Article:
An Egyptian court on Tuesday reversed a government decision to hand over two Red Sea islands to Saudi Arabia. However, the verdict by Egypt's State Council — an administrative court in Cairo that hears lawsuits against the government — is not final and can be overturned by a higher court if the state appeals against the ruling.

The two islands — Tiran and Sanafir — lie between the Sinai Peninsula and Saudi Arabia, near the entrance to the Gulf of Aqaba. Although the islands are uninhabited, they are strategically important as they lie on the sea routes to the ports of Aqaba in Jordan and Eilat in Israel.

In April, during a visit to Cairo by King Salman of Saudi Arabia, Egyptian President Abdel Fattah el-Sisi announced that his government would return the islands, which have been under Egyptian control since 1950, to Saudi Arabia as part of a maritime borders deal.

While the government argued that the islands were only under Egyptian control because Saudi Arabia had asked Egypt to protect them from Israel, the deal triggered anti-government protests across the country. Opponents of the deal argued that the islands were “sold” to Saudi Arabia in exchange for a multibillion-dollar aid package King Salman announced during his visit — an allegation that Sisi denied.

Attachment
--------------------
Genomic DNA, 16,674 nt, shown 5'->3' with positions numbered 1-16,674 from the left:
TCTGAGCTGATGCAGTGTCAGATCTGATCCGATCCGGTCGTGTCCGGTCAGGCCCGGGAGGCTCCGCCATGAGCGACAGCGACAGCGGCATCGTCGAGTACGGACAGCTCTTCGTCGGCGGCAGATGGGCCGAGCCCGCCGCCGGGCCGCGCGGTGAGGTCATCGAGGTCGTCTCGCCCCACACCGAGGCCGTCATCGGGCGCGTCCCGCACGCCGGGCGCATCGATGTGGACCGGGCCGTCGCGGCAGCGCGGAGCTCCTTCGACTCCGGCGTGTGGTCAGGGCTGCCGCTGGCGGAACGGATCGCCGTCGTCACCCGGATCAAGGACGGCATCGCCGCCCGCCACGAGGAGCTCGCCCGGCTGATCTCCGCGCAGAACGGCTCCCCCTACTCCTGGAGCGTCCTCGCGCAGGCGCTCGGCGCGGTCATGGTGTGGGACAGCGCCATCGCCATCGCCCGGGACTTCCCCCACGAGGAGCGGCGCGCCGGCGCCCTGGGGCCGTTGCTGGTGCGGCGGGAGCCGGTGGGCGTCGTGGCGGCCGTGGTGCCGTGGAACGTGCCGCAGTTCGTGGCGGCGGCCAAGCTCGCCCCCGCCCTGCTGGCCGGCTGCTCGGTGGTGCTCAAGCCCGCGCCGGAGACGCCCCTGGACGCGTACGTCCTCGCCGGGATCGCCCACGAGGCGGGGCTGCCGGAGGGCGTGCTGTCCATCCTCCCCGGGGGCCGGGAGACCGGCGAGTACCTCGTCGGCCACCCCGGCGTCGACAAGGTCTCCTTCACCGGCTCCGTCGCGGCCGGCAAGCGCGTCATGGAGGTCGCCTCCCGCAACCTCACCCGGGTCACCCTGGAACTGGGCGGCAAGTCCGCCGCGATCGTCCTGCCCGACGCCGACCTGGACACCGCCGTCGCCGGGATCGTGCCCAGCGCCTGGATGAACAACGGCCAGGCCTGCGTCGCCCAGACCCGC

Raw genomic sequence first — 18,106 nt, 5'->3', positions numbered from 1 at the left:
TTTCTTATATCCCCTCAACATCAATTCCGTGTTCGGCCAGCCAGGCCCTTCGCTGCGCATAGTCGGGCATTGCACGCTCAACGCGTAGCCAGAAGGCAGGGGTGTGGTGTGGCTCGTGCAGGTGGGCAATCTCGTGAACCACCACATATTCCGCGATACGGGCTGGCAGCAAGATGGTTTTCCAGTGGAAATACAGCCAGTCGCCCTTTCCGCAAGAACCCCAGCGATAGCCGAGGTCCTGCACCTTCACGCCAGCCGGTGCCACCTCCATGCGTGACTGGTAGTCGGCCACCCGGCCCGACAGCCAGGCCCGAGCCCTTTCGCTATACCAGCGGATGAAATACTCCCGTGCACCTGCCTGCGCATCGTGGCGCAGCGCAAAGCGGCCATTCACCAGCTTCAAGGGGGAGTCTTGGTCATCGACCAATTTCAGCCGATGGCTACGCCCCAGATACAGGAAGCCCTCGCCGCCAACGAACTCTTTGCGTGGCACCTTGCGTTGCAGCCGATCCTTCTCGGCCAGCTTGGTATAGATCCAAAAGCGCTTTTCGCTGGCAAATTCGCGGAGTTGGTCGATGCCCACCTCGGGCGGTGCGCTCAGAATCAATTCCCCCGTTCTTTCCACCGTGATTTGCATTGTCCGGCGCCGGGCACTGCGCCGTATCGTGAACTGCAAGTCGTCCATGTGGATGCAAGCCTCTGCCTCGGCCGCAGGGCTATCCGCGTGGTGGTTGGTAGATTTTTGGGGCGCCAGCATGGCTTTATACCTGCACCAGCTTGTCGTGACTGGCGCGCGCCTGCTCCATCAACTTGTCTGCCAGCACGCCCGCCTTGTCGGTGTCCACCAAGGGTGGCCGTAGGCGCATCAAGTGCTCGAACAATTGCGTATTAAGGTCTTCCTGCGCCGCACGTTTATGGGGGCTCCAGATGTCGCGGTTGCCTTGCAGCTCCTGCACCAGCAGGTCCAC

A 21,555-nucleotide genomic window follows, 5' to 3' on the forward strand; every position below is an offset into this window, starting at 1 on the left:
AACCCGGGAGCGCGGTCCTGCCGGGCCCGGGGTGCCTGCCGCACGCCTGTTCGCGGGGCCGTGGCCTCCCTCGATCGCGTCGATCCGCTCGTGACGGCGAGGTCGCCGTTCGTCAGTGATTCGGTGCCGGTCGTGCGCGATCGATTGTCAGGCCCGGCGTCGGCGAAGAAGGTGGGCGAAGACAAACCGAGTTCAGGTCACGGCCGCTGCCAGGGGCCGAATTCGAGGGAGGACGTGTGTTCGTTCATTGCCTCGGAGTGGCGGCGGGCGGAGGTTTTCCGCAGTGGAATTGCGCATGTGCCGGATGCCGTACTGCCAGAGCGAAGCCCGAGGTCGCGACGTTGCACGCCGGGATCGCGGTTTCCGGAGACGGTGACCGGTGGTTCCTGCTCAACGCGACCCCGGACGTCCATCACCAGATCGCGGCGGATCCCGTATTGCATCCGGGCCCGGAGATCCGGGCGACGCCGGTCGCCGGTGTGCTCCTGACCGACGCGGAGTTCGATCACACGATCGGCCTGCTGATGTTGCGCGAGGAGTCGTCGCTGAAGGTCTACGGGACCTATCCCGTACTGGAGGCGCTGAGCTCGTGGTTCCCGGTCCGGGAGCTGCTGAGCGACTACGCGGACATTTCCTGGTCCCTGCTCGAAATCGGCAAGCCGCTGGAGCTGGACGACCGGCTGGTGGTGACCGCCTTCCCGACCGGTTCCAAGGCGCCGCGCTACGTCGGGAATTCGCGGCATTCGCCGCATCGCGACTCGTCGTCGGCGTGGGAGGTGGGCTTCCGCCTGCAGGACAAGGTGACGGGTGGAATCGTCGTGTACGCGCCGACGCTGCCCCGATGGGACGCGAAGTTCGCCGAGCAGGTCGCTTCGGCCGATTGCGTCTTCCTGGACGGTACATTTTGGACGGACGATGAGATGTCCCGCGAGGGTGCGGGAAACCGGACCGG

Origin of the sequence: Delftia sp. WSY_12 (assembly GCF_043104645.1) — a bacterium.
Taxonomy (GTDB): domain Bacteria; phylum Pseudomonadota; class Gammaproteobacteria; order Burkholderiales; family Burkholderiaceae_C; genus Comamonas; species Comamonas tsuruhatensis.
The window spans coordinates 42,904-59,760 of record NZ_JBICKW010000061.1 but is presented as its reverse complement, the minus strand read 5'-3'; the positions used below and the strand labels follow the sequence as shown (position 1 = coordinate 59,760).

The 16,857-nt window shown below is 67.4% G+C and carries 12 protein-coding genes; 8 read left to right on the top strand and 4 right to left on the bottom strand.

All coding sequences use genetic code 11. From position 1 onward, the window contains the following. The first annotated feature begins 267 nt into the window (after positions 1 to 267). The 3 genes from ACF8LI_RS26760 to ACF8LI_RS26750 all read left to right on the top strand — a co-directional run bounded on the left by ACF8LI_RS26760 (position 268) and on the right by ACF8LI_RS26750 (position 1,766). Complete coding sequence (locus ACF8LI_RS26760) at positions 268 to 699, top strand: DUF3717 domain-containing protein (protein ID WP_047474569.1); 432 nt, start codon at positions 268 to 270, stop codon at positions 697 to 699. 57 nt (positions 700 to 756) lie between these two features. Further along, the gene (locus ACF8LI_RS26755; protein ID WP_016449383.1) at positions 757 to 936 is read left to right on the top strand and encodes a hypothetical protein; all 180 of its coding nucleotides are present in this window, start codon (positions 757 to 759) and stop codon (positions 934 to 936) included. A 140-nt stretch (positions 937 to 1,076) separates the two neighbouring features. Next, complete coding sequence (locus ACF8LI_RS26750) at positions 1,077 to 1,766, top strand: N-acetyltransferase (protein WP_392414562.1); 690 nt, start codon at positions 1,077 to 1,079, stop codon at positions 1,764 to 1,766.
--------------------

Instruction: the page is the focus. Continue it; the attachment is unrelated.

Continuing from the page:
“Roll up, roll up, the island is for a billion, the pyramid for two and a couple of statues thrown in for free,” Egyptian satirist Bassem Youssef  tweeted in April.

Tuesday’s verdict stated that the two islands would “remain under Egyptian sovereignty.”

“The islands should remain part of Egyptian territory and within Egyptian borders. Egyptian sovereignty over the islands holds, and it forbidden to change their status in any form or through any procedure for the benefit of any other state,” Yehia El-Dakroury, the judge who delivered the verdict, reportedly said.